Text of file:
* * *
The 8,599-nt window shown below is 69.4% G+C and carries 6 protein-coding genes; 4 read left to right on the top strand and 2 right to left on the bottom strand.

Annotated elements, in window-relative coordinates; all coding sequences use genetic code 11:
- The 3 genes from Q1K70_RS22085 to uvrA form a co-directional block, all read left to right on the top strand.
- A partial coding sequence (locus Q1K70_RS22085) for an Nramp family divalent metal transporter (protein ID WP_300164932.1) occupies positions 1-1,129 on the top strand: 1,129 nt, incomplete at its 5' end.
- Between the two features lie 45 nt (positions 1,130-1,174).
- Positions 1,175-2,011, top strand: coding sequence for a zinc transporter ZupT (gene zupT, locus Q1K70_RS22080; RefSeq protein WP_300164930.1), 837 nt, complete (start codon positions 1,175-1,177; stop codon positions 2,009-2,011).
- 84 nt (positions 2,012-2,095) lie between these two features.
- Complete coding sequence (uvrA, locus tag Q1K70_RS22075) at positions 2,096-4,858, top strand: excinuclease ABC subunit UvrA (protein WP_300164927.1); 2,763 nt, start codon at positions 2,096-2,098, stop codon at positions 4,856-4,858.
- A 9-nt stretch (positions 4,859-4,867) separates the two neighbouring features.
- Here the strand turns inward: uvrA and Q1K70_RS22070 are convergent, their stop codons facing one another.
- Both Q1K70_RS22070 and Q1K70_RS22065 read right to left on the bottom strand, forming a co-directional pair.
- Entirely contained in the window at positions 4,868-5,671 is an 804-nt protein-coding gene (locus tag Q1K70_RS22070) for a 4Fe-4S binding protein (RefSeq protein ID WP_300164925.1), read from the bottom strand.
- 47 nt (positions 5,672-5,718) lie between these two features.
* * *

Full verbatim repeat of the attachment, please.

The 8,599-nt window shown below is 69.4% G+C and carries 6 protein-coding genes; 4 read left to right on the top strand and 2 right to left on the bottom strand.

Annotated elements, in window-relative coordinates; all coding sequences use genetic code 11:
- The 3 genes from Q1K70_RS22085 to uvrA form a co-directional block, all read left to right on the top strand.
- A partial coding sequence (locus Q1K70_RS22085) for an Nramp family divalent metal transporter (protein ID WP_300164932.1) occupies positions 1-1,129 on the top strand: 1,129 nt, incomplete at its 5' end.
- Between the two features lie 45 nt (positions 1,130-1,174).
- Positions 1,175-2,011, top strand: coding sequence for a zinc transporter ZupT (gene zupT, locus Q1K70_RS22080; RefSeq protein WP_300164930.1), 837 nt, complete (start codon positions 1,175-1,177; stop codon positions 2,009-2,011).
- 84 nt (positions 2,012-2,095) lie between these two features.
- Complete coding sequence (uvrA, locus tag Q1K70_RS22075) at positions 2,096-4,858, top strand: excinuclease ABC subunit UvrA (protein WP_300164927.1); 2,763 nt, start codon at positions 2,096-2,098, stop codon at positions 4,856-4,858.
- A 9-nt stretch (positions 4,859-4,867) separates the two neighbouring features.
- Here the strand turns inward: uvrA and Q1K70_RS22070 are convergent, their stop codons facing one another.
- Both Q1K70_RS22070 and Q1K70_RS22065 read right to left on the bottom strand, forming a co-directional pair.
- Entirely contained in the window at positions 4,868-5,671 is an 804-nt protein-coding gene (locus tag Q1K70_RS22070) for a 4Fe-4S binding protein (RefSeq protein ID WP_300164925.1), read from the bottom strand.
- 47 nt (positions 5,672-5,718) lie between these two features.